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US Job Market Feeling Coronavirus Side Effects as 14 Million Laid Off

3 mins
Updated by Kyle Baird

In Brief

  • The number of coronavirus-related layoffs in the US is rising.
  • More than half of the US workforce is no longer visiting their place of work.
  • The numbers have risen dramatically over the last seven days.
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As the global coronavirus crisis worsens, markets around the world have been suffering. Along with Bitcoin, stock markets, gold, and just about everything else has been sinking. Figures from the US job market show that the pandemic is having a big effect on the nation’s unemployment figures too.
A recent survey suggests that as many as 14 million American citizens have been laid off thanks to the spread of the coronavirus. With US states only just starting to take action with regards to isolation measures, there is no telling how many more will face the chop in the coming weeks or months.

Coronavirus Layoffs Rising in the US

A massive nine percent of working Americans have been laid off thanks to the coronavirus. The figures come courtesy of a recent study conducted by SurveyUSA. The survey asked a series of questions to 1,000 US adults over March 18-19. It found that as many as nine percent of working Americans have been laid off. A further quarter of the working population has had hours reduced too. The percentage of people facing reduced hours represents a doubling in just a week. SurveyUSA conducted a similar study last week. This week’s survey also found that two percent of workers had been fired as a result of the pandemic and another fifth had been forced to put a business trip on hold. The number of people working from home has ballooned too. A massive 26 percent of the workforce now does some portion of their working week from home. Again, this represents a large increase on last week as well. Also noteworthy is the fact that more than half (56 percent) of workers are no longer visiting their places of work at all. SurveyUSA notes that around half of the surveys providing this week’s figures were actually calculated prior to massive closures in the Detroit automobile manufacturing industry. The “Big Three” Detroit firms announced that they would shut down their Michigan assembly lines on Tuesday. [CNBC]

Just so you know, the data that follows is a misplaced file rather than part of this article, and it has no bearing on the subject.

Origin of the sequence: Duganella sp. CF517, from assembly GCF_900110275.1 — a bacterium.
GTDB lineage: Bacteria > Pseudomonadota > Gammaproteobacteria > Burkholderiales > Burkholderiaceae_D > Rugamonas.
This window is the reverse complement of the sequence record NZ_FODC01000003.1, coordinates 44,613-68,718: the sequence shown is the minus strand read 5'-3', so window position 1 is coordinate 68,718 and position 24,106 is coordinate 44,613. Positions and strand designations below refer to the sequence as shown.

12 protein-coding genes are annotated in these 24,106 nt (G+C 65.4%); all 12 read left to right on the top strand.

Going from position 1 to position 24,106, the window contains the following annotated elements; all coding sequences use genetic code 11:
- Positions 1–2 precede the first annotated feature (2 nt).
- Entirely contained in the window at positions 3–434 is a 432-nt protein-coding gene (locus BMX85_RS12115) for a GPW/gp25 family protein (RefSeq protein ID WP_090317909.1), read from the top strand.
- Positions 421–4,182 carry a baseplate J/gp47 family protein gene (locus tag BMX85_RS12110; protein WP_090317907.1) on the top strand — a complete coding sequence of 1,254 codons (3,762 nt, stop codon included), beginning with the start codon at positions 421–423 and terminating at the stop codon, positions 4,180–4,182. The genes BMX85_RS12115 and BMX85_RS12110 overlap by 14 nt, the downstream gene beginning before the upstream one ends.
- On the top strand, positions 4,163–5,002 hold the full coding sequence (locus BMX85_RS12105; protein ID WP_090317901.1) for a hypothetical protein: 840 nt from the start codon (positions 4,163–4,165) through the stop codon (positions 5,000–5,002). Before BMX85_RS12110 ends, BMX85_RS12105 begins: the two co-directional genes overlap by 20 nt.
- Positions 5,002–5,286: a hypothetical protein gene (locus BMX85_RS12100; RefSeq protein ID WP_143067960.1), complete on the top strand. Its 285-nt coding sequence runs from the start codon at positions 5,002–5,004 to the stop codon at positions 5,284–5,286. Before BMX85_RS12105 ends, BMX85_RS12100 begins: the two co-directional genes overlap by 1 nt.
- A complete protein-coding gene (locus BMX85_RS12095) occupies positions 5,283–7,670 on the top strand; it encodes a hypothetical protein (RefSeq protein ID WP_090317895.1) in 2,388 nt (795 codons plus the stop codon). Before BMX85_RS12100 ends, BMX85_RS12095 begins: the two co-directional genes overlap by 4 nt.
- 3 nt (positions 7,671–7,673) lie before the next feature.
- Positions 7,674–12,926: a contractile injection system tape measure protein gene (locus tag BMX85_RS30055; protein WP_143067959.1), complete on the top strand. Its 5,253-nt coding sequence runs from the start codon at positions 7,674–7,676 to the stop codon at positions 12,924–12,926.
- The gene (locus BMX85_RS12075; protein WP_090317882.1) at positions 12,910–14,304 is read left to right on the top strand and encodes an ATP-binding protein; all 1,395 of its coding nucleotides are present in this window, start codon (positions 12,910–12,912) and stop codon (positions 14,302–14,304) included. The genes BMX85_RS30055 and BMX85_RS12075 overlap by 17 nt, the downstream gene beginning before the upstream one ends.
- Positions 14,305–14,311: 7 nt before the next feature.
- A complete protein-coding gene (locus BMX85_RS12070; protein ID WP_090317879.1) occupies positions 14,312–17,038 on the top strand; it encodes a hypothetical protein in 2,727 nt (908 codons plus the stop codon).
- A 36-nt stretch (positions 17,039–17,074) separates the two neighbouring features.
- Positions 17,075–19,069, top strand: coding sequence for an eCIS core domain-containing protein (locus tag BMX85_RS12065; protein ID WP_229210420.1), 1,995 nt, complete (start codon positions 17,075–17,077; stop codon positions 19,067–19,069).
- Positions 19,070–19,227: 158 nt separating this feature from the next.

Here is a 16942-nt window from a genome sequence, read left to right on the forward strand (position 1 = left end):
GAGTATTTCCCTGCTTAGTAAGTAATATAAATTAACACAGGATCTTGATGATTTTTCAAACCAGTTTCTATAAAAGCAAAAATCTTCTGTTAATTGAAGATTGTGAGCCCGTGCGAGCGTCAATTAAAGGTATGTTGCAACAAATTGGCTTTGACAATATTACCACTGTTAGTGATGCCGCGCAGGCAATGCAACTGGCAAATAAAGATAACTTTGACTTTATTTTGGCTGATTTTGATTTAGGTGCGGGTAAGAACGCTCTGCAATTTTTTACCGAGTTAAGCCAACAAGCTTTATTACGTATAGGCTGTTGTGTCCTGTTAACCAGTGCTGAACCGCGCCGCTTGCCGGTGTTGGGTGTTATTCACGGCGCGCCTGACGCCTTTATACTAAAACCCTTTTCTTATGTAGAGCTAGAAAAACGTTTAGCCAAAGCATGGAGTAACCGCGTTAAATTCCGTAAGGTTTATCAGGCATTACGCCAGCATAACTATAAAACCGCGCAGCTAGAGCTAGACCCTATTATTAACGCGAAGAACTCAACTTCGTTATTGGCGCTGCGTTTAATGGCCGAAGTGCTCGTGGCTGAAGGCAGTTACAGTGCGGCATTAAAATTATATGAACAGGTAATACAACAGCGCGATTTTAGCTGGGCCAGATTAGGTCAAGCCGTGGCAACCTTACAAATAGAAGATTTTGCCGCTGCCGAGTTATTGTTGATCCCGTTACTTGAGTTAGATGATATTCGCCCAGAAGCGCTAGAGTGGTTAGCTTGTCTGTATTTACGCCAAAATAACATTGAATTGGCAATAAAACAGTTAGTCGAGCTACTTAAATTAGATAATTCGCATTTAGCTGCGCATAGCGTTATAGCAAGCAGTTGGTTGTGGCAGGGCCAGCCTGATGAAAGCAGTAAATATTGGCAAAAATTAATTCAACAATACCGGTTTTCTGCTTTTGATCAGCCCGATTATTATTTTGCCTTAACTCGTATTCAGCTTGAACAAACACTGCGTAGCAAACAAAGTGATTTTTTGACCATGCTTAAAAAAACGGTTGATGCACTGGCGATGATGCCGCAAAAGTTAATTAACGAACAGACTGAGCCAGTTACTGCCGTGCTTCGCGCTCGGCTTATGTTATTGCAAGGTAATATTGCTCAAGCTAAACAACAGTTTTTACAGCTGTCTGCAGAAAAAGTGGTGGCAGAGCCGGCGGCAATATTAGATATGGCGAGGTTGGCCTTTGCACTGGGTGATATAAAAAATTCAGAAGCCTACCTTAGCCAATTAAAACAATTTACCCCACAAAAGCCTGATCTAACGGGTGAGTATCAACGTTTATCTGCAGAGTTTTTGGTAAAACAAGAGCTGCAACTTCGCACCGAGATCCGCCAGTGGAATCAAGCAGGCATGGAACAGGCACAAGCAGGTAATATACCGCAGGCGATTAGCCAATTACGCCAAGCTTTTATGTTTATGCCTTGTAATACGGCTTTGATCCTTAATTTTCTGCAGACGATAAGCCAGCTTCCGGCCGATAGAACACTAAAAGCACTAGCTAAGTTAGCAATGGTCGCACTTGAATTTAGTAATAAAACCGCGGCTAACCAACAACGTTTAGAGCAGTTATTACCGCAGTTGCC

Markets Reel as Bankers Scramble to Address Corona Panic

Around the world, prices have been sliding as panic set in for investors. From around Feb. 20, the Dow Jones Industrial Average, S&P 500 Index, and NASDAQ 100 all tanked, as did gold and oil prices. Many have described the global market carnage as the worst weeks of trading since the financial crisis more than a decade ago. Bitcoin and the other cryptocurrencies were supposed to avoid such a market downturn. In fact, analysts frequently celebrated Bitcoin as being entirely uncorrelated with other global markets, reasoning that it would serve as an ideal hedge against global uncertainty like that we are seeing today. That value proposition has understandably come under fire since the cryptocurrency slid in tandem with other markets. However, as BeInCrypto has reported, some have argued that Bitcoin was never meant to thrive during a crisis as severe as a global pandemic. Instead, it will have a real chance to prove itself as a worthy hedge against central bank policy in the wake of liquidity injections and other extreme measures intended to stimulate new growth. Some analysts are taking the fact that a recent price rally occurred on the same day stimuli were announced as a sign that Bitcoin does indeed function such as a hedge.


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